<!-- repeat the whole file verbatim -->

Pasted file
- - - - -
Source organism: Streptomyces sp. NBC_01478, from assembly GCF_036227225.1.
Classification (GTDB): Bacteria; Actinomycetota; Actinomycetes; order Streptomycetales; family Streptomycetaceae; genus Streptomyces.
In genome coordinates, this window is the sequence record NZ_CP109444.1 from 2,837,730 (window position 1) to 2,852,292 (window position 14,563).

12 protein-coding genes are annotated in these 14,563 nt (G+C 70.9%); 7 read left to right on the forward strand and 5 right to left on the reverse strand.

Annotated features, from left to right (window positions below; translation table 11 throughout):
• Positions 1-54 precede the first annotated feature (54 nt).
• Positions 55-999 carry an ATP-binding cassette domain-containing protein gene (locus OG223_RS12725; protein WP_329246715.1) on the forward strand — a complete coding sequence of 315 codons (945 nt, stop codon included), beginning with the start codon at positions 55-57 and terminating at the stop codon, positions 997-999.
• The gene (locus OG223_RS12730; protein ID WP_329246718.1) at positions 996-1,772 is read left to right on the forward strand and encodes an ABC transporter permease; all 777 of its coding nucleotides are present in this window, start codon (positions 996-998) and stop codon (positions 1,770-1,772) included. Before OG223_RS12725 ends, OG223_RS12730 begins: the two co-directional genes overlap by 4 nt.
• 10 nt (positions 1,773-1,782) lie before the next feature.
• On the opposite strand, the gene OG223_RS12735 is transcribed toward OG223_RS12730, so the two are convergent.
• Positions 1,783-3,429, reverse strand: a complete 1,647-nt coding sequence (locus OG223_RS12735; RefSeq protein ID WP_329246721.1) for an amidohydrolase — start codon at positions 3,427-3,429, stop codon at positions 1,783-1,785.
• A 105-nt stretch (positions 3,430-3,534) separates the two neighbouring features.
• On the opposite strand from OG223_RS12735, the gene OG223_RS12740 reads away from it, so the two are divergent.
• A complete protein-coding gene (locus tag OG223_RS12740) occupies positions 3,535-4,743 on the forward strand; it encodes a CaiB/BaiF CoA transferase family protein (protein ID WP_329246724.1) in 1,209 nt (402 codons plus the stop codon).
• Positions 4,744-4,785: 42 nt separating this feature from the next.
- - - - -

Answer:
Source organism: Streptomyces sp. NBC_01478, from assembly GCF_036227225.1.
Classification (GTDB): Bacteria; Actinomycetota; Actinomycetes; order Streptomycetales; family Streptomycetaceae; genus Streptomyces.
In genome coordinates, this window is the sequence record NZ_CP109444.1 from 2,837,730 (window position 1) to 2,852,292 (window position 14,563).

12 protein-coding genes are annotated in these 14,563 nt (G+C 70.9%); 7 read left to right on the forward strand and 5 right to left on the reverse strand.

Annotated features, from left to right (window positions below; translation table 11 throughout):
• Positions 1-54 precede the first annotated feature (54 nt).
• Positions 55-999 carry an ATP-binding cassette domain-containing protein gene (locus OG223_RS12725; protein WP_329246715.1) on the forward strand — a complete coding sequence of 315 codons (945 nt, stop codon included), beginning with the start codon at positions 55-57 and terminating at the stop codon, positions 997-999.
• The gene (locus OG223_RS12730; protein ID WP_329246718.1) at positions 996-1,772 is read left to right on the forward strand and encodes an ABC transporter permease; all 777 of its coding nucleotides are present in this window, start codon (positions 996-998) and stop codon (positions 1,770-1,772) included. Before OG223_RS12725 ends, OG223_RS12730 begins: the two co-directional genes overlap by 4 nt.
• 10 nt (positions 1,773-1,782) lie before the next feature.
• On the opposite strand, the gene OG223_RS12735 is transcribed toward OG223_RS12730, so the two are convergent.
• Positions 1,783-3,429, reverse strand: a complete 1,647-nt coding sequence (locus OG223_RS12735; RefSeq protein ID WP_329246721.1) for an amidohydrolase — start codon at positions 3,427-3,429, stop codon at positions 1,783-1,785.
• A 105-nt stretch (positions 3,430-3,534) separates the two neighbouring features.
• On the opposite strand from OG223_RS12735, the gene OG223_RS12740 reads away from it, so the two are divergent.
• A complete protein-coding gene (locus tag OG223_RS12740) occupies positions 3,535-4,743 on the forward strand; it encodes a CaiB/BaiF CoA transferase family protein (protein ID WP_329246724.1) in 1,209 nt (402 codons plus the stop codon).
• Positions 4,744-4,785: 42 nt separating this feature from the next.